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France 1959
Directed by
Alain Resnais
91 minutes
Rated PG

Reviewed by
Bernard Hemingway
3.5 stars

Hiroshima Mon Amour

After the success of his 1955 Holocaust documentary Night And Fog and after eleven years of making short films, Alain Resnais was commissioned to make a documentary about the atomic bomb. Unable to find the right concept he went to his producer and joked that the film could not be done unless Marguerite Duras, a leading light of the French literary avant-garde, was involved in writing the screenplay. The result, his first feature and a classic of Nouvelle Vague film-making, is the story of a Japanese architect (Eiji Okada) and a French actress (Emmanuelle Riva) who has come to Japan for a small part in a film being shot in post-war Hiroshima. The film switches between the characters’ present time, the actress's experiences during the Second World War when she had an affair with a German soldier, and the bombing of Hiroshima and its immediate aftermath.

The first twelve minutes or so of the film are simply a combination of very challenging images from the tragedy and extreme close-ups of the two naked lovers' bodies, the visuals overlain with a kind of poetic dialogic exchange between them as they establish the thematic terrain which they will travel over the film's remaining running time: love, desire, memory and its diminution and so on and so forth. Whether you can go the distance in what is a demanding and at times dated film will depend on your intellectual inclinations more than your emotional appetites, as being emblematically French, it is a wordily cerebral and angst-ridden depiction of two individuals trying to find true love in this crazy world, the film being a kind of highbrow literary take on Casablanca, the classic Hollywood romance which Resnais overtly references in the name of the bar which his two lover visit in the course of their long night of mutual angst.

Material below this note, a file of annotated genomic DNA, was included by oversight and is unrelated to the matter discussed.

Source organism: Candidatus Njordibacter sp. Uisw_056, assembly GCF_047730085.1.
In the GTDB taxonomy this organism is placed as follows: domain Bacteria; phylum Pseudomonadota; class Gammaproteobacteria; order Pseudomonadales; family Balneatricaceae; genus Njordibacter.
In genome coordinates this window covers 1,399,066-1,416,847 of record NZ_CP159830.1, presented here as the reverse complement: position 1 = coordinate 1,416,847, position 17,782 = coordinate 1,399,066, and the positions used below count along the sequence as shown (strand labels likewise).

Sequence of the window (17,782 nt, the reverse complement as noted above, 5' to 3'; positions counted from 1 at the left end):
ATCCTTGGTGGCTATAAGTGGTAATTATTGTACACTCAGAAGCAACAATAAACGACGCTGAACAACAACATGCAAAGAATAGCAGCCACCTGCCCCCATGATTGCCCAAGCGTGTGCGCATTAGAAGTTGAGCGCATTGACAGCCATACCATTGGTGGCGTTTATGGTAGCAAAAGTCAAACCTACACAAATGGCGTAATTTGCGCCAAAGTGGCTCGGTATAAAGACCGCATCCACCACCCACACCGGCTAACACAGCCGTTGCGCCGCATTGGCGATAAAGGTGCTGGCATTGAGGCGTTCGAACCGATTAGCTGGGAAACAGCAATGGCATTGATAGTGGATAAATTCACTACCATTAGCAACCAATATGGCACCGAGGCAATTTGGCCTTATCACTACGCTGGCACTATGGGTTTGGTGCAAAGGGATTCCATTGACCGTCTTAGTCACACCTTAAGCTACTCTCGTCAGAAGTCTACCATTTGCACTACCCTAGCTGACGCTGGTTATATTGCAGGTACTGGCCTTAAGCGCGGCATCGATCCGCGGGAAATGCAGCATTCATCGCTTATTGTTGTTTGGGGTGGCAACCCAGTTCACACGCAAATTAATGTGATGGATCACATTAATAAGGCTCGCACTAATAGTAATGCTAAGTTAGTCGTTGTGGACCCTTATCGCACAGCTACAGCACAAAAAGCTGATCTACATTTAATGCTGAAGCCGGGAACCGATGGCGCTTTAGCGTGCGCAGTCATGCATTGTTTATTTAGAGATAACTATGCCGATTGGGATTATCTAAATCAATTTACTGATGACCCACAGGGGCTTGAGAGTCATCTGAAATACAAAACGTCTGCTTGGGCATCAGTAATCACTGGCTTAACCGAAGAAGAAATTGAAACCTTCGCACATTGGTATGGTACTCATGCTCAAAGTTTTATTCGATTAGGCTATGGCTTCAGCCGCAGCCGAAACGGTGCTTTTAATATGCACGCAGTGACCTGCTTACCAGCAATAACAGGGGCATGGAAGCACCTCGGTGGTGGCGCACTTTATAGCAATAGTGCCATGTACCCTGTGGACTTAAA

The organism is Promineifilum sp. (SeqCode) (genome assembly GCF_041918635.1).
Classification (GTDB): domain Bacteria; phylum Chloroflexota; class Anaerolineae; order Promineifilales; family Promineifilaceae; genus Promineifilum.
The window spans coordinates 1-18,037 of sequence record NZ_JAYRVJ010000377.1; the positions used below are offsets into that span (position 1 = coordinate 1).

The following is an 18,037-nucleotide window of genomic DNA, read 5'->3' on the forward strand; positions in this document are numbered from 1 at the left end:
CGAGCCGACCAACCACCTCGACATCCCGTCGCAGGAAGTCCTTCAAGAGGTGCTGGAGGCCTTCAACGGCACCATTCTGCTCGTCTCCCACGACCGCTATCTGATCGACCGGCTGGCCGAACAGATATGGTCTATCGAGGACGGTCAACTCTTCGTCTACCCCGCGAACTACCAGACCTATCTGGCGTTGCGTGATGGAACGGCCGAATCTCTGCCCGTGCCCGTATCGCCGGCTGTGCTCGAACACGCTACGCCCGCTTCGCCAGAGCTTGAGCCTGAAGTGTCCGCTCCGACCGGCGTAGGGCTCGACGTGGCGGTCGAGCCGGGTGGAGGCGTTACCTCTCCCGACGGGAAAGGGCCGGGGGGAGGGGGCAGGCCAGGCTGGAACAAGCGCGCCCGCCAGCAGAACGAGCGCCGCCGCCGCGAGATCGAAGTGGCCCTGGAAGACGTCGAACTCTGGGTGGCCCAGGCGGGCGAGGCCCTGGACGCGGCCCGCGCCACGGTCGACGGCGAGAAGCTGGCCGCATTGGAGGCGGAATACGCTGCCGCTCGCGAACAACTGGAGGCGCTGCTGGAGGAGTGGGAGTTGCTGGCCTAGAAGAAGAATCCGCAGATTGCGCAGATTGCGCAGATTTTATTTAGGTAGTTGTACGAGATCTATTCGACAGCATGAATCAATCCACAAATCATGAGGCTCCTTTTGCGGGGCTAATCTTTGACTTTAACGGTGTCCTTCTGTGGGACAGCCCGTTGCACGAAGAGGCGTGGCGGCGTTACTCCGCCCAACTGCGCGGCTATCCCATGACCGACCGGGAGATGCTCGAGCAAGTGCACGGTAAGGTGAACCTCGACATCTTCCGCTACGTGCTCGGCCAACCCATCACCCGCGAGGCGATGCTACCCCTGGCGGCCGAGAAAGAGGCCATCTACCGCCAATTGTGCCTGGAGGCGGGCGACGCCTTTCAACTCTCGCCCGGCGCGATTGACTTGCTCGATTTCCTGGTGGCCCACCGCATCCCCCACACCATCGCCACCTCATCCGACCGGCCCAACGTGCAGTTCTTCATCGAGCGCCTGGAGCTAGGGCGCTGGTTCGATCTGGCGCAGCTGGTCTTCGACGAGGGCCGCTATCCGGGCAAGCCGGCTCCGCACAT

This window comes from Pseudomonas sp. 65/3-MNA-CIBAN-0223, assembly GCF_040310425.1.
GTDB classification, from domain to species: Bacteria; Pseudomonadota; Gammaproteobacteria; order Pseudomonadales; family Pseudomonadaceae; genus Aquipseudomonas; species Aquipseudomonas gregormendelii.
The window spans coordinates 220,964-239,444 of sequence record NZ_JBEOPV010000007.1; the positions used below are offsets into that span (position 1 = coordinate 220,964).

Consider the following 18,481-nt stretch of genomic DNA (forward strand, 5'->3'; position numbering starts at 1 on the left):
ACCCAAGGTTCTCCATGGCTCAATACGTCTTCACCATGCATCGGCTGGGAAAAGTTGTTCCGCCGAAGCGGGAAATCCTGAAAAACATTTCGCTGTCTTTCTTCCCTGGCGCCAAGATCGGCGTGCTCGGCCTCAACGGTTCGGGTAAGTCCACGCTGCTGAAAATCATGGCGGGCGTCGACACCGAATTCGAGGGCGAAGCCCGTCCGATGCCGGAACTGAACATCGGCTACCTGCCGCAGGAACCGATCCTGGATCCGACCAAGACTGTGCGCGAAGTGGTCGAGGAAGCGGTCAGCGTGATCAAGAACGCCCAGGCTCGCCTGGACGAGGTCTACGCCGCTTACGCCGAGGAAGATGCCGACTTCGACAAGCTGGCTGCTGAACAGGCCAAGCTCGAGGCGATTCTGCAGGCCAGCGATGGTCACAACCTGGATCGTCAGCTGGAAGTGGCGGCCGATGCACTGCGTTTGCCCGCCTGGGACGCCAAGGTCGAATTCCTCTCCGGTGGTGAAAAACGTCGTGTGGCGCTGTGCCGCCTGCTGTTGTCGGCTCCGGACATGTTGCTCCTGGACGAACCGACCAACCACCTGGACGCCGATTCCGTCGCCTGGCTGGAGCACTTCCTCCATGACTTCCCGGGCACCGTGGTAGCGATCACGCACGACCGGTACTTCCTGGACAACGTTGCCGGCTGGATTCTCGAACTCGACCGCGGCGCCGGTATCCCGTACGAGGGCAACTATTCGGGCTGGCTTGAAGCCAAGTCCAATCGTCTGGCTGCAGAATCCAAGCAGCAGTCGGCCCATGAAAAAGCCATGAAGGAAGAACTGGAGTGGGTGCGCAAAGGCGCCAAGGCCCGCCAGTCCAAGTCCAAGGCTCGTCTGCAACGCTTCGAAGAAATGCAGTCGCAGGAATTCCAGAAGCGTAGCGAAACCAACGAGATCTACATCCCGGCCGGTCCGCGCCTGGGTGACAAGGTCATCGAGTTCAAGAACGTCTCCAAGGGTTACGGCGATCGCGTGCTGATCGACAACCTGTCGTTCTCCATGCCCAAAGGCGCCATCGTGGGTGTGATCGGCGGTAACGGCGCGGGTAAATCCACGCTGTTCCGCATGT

Filmed in black and white with great style by Sacha Vierny and Michio Takahashi (handling the French and Japanese sections respectively), the words and images are beautifully harmonized with the sound design in one of the stand-out examples of the use of cinema to present psychological interiority, an approach Renais would take even further with Last Year At Marienbad two years later.




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